Canada’s law enforcement supports viewing drug possession as a public health issue.
Amid the crippling opioid epidemic and COVID-19 pandemic, Canadian police are now publicly calling for the decriminalization of the personal possession of illicit drugs and for all police agencies in the country to recognize substance abuse and addiction as a public health issue, rather than criminalizing it. The purpose would be to create a shift from pushing drug users underground to allowing them to safely seek treatment.
In a new statement, the Canadian Association of Chiefs of Police (CACP) proposed “diverting people dealing with substance abuse or addiction issues away from the criminal system and toward social services and health care.” The effort came about after the Special Purpose Committee report titled Decriminalization for Simple Possession of Illicit Drugs: Exploring Impacts on Public Safety & Policing.
“Canada continues to grapple with the fentanyl crisis and a poisoned drug supply that has devastated our communities and taken thousands of lives,” said Chief Const. Adam Palmer, president of the CACP. “We recommend that enforcement for possession give way to an integrated health-focused approach that requires partnerships between police, health care and all levels of government.”
The report endorsed access to users of a safe supply of pharmaceutical-grade opioids and recommended the institution of supervised sites where addicts can use in a clean, safe environment, under the supervision of health professionals. Officers would continue to target traffickers, producers, and drug importers.
Melissa Steinhauer, who is a secretary at the Western Aboriginal Harm Reduction Society, as well as a heroin and cocaine addict, said, “Decriminalizing personal possession of illicit drugs would be a step in the right direction. Police, though, need to recognize the damage they do when officers seize drugs from dealers as well.”
When her regular dealer’s stash is depleted by law enforcement, Steinhauer is forced to buy drugs from someone she doesn’t know, risking contamination. Many street drugs are laced with deadly doses of fentanyl, a synthetic opioid.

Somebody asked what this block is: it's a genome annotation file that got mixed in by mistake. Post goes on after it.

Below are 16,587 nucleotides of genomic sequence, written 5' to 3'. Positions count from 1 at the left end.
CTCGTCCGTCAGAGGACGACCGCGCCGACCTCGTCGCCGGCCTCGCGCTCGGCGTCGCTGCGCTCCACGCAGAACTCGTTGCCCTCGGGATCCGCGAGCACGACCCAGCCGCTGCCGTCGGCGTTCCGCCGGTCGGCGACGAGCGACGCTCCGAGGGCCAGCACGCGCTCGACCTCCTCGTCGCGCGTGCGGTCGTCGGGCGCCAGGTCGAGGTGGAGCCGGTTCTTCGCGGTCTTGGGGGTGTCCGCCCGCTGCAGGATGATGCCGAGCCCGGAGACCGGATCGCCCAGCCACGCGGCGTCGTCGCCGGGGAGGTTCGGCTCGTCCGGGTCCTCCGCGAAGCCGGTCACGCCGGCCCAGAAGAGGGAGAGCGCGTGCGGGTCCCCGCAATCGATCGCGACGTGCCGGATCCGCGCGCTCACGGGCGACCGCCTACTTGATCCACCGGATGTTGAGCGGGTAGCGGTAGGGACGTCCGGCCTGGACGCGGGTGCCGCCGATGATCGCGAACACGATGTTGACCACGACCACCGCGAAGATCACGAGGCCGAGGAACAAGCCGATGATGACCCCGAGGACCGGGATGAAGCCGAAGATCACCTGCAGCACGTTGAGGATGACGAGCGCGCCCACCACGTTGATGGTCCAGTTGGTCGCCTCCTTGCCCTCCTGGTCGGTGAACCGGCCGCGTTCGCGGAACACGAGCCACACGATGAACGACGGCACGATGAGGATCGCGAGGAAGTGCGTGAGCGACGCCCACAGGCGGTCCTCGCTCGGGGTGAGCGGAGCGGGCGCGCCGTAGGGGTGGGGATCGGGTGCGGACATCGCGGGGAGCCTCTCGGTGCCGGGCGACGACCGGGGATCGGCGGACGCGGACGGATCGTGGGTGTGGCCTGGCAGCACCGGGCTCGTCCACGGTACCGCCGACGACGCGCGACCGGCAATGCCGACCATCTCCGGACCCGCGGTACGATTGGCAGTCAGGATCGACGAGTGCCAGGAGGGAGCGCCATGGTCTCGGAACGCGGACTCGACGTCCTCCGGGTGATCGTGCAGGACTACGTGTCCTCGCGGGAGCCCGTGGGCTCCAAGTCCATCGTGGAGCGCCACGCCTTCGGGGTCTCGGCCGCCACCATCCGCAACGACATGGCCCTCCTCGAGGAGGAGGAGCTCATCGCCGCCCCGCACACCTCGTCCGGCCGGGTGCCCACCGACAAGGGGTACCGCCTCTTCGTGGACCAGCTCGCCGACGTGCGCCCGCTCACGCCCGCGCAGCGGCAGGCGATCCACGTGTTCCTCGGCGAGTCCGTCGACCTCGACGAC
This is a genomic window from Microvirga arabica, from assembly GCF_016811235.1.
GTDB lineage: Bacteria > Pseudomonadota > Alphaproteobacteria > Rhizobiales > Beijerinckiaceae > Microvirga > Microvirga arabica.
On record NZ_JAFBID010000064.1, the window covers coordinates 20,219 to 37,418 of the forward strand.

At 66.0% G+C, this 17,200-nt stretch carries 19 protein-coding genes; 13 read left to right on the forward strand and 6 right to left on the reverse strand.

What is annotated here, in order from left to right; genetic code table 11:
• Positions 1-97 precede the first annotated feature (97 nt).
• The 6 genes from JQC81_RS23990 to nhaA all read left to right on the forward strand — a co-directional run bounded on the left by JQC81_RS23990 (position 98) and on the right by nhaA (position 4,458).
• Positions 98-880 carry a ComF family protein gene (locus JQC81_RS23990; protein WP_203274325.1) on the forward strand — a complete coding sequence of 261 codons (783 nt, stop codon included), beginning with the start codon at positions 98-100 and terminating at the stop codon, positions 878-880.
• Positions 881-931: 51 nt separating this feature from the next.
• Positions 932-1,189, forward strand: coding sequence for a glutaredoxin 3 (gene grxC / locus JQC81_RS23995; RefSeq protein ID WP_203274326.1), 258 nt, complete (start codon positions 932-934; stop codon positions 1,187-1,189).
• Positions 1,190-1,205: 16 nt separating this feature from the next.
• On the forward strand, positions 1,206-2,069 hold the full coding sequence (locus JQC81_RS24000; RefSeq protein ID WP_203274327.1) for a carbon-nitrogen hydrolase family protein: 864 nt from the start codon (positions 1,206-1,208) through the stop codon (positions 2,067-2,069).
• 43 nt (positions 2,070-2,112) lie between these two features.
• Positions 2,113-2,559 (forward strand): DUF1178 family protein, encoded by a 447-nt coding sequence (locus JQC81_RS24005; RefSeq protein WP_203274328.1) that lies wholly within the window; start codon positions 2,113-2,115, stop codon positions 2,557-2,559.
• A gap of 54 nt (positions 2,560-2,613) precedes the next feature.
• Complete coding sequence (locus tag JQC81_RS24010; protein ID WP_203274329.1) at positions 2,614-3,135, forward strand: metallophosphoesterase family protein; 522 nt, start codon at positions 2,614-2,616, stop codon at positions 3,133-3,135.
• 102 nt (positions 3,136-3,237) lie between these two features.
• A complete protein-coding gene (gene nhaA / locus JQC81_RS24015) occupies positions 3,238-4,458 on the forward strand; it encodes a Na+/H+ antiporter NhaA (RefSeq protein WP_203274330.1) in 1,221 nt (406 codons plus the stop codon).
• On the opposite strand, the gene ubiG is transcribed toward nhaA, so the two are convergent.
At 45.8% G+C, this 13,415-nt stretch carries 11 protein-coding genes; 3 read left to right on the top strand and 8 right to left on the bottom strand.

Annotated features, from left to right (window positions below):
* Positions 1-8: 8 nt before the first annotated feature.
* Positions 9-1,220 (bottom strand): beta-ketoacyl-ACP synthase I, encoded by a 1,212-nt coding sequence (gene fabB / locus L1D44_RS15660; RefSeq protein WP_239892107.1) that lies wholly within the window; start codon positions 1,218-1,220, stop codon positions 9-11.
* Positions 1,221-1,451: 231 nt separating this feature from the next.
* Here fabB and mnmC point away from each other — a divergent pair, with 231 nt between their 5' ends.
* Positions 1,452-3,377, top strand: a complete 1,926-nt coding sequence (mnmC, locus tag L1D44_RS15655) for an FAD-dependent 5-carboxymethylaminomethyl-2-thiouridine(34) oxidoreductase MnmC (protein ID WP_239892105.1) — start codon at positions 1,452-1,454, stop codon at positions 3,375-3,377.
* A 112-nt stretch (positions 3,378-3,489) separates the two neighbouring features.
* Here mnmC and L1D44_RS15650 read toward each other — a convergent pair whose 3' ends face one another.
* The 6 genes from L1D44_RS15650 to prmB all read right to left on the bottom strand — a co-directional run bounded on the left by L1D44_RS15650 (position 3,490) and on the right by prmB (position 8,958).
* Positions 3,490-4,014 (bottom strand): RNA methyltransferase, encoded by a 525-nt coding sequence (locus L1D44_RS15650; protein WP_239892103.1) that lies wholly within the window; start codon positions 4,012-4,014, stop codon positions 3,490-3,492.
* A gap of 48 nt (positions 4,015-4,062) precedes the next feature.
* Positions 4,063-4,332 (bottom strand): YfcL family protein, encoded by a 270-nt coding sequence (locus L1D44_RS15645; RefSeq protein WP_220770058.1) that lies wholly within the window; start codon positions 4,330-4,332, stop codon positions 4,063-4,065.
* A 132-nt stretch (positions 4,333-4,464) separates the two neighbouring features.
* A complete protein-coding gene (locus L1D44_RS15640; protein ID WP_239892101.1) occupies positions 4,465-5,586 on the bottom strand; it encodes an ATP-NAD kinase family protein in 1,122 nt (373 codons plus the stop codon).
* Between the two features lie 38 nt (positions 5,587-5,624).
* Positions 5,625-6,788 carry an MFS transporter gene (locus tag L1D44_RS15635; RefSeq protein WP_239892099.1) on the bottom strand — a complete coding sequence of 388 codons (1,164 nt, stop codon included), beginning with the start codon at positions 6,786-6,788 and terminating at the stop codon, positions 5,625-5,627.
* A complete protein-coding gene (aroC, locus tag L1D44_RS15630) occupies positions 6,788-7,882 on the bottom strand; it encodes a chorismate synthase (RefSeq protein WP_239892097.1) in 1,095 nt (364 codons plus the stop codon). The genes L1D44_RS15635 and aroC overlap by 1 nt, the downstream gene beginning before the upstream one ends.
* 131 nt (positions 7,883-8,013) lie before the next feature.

“Then I don’t know what’s in it,” she said. “Sometimes when you’re really sick, you don’t think ‘Oh, I’m going to get it tested.’ You just want to feel better. You want to get your medicine and feel better.”
There have been 15,393 apparent opioid-related deaths in Canada between January 2016 and December 2019, according to the Public Health Agency of Canada.
Canadian police Chief Brian Larkin, who co-chairs the CACP’s Special Purpose Committee, said, “When you look at policing, we’re responsible for advancing public safety in Canada. And we have a consensus amongst police leaders, including federally, that it’s time to have a dialogue. What’s been happening in the past clearly is not working for us.”
In preparing the report, the committee studied the approaches of countries such as Portugal, Sweden and Norway, where drug possession is still illegal, but criminal sanction has already been documented as an unviable solution. However, some experts remain critical of the move.
“The way that CAPC has framed it, suggests they may be in favor of implementing some kind of administrative regime. So, if somebody is found to be in possession, they won’t get criminal charges, but they may get a fine, or they may be forced into treatment,” said Caitlin Shane, a staff attorney at Pivot Legal Society. “When people fear arrest, or detention, or any kind of penalty, they’re going to be forced into more precarious scenarios, when using drugs.”